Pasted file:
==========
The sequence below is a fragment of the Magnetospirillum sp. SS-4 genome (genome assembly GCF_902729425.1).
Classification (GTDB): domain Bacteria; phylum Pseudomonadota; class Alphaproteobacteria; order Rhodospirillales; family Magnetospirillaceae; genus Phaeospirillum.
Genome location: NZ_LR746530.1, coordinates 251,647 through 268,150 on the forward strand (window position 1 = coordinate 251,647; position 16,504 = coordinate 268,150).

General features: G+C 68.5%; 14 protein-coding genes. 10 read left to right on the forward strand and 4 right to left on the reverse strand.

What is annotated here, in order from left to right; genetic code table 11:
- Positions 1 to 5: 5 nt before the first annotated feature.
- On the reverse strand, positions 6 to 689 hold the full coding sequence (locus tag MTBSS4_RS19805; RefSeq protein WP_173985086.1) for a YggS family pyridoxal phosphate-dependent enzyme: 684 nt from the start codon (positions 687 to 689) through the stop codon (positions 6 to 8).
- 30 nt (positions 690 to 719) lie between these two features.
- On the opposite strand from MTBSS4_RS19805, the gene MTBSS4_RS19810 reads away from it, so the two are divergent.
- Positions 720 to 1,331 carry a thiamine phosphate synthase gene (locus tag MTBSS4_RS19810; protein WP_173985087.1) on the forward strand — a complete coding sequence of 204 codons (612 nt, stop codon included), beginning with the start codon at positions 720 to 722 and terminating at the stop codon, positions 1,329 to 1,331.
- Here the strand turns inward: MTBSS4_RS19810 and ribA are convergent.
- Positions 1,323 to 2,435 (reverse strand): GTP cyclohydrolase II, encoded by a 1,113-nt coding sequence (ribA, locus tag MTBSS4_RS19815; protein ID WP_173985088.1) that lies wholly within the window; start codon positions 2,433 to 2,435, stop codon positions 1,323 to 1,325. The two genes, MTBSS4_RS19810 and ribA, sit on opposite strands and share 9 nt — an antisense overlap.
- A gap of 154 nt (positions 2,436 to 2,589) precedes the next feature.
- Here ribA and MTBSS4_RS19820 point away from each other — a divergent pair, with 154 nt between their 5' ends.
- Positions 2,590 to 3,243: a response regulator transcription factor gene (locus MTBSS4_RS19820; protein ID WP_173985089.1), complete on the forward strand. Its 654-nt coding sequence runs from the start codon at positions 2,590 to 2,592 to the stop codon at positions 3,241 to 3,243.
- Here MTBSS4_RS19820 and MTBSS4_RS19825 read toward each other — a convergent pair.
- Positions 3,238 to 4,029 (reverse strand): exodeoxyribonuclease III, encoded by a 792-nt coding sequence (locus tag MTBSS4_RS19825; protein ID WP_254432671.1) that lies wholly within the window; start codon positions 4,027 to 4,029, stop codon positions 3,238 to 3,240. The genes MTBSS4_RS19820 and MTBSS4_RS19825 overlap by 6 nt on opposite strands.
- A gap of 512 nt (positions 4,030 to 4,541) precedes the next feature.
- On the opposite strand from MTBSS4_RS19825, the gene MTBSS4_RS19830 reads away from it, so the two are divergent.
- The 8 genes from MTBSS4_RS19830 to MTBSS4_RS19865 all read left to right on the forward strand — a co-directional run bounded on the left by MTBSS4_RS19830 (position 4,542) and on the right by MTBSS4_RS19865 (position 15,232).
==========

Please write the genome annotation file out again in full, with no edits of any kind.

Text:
The sequence below is a fragment of the Magnetospirillum sp. SS-4 genome (genome assembly GCF_902729425.1).
Classification (GTDB): domain Bacteria; phylum Pseudomonadota; class Alphaproteobacteria; order Rhodospirillales; family Magnetospirillaceae; genus Phaeospirillum.
Genome location: NZ_LR746530.1, coordinates 251,647 through 268,150 on the forward strand (window position 1 = coordinate 251,647; position 16,504 = coordinate 268,150).

General features: G+C 68.5%; 14 protein-coding genes. 10 read left to right on the forward strand and 4 right to left on the reverse strand.

What is annotated here, in order from left to right; genetic code table 11:
- Positions 1 to 5: 5 nt before the first annotated feature.
- On the reverse strand, positions 6 to 689 hold the full coding sequence (locus tag MTBSS4_RS19805; RefSeq protein WP_173985086.1) for a YggS family pyridoxal phosphate-dependent enzyme: 684 nt from the start codon (positions 687 to 689) through the stop codon (positions 6 to 8).
- 30 nt (positions 690 to 719) lie between these two features.
- On the opposite strand from MTBSS4_RS19805, the gene MTBSS4_RS19810 reads away from it, so the two are divergent.
- Positions 720 to 1,331 carry a thiamine phosphate synthase gene (locus tag MTBSS4_RS19810; protein WP_173985087.1) on the forward strand — a complete coding sequence of 204 codons (612 nt, stop codon included), beginning with the start codon at positions 720 to 722 and terminating at the stop codon, positions 1,329 to 1,331.
- Here the strand turns inward: MTBSS4_RS19810 and ribA are convergent.
- Positions 1,323 to 2,435 (reverse strand): GTP cyclohydrolase II, encoded by a 1,113-nt coding sequence (ribA, locus tag MTBSS4_RS19815; protein ID WP_173985088.1) that lies wholly within the window; start codon positions 2,433 to 2,435, stop codon positions 1,323 to 1,325. The two genes, MTBSS4_RS19810 and ribA, sit on opposite strands and share 9 nt — an antisense overlap.
- A gap of 154 nt (positions 2,436 to 2,589) precedes the next feature.
- Here ribA and MTBSS4_RS19820 point away from each other — a divergent pair, with 154 nt between their 5' ends.
- Positions 2,590 to 3,243: a response regulator transcription factor gene (locus MTBSS4_RS19820; protein ID WP_173985089.1), complete on the forward strand. Its 654-nt coding sequence runs from the start codon at positions 2,590 to 2,592 to the stop codon at positions 3,241 to 3,243.
- Here MTBSS4_RS19820 and MTBSS4_RS19825 read toward each other — a convergent pair.
- Positions 3,238 to 4,029 (reverse strand): exodeoxyribonuclease III, encoded by a 792-nt coding sequence (locus tag MTBSS4_RS19825; protein ID WP_254432671.1) that lies wholly within the window; start codon positions 4,027 to 4,029, stop codon positions 3,238 to 3,240. The genes MTBSS4_RS19820 and MTBSS4_RS19825 overlap by 6 nt on opposite strands.
- A gap of 512 nt (positions 4,030 to 4,541) precedes the next feature.
- On the opposite strand from MTBSS4_RS19825, the gene MTBSS4_RS19830 reads away from it, so the two are divergent.
- The 8 genes from MTBSS4_RS19830 to MTBSS4_RS19865 all read left to right on the forward strand — a co-directional run bounded on the left by MTBSS4_RS19830 (position 4,542) and on the right by MTBSS4_RS19865 (position 15,232).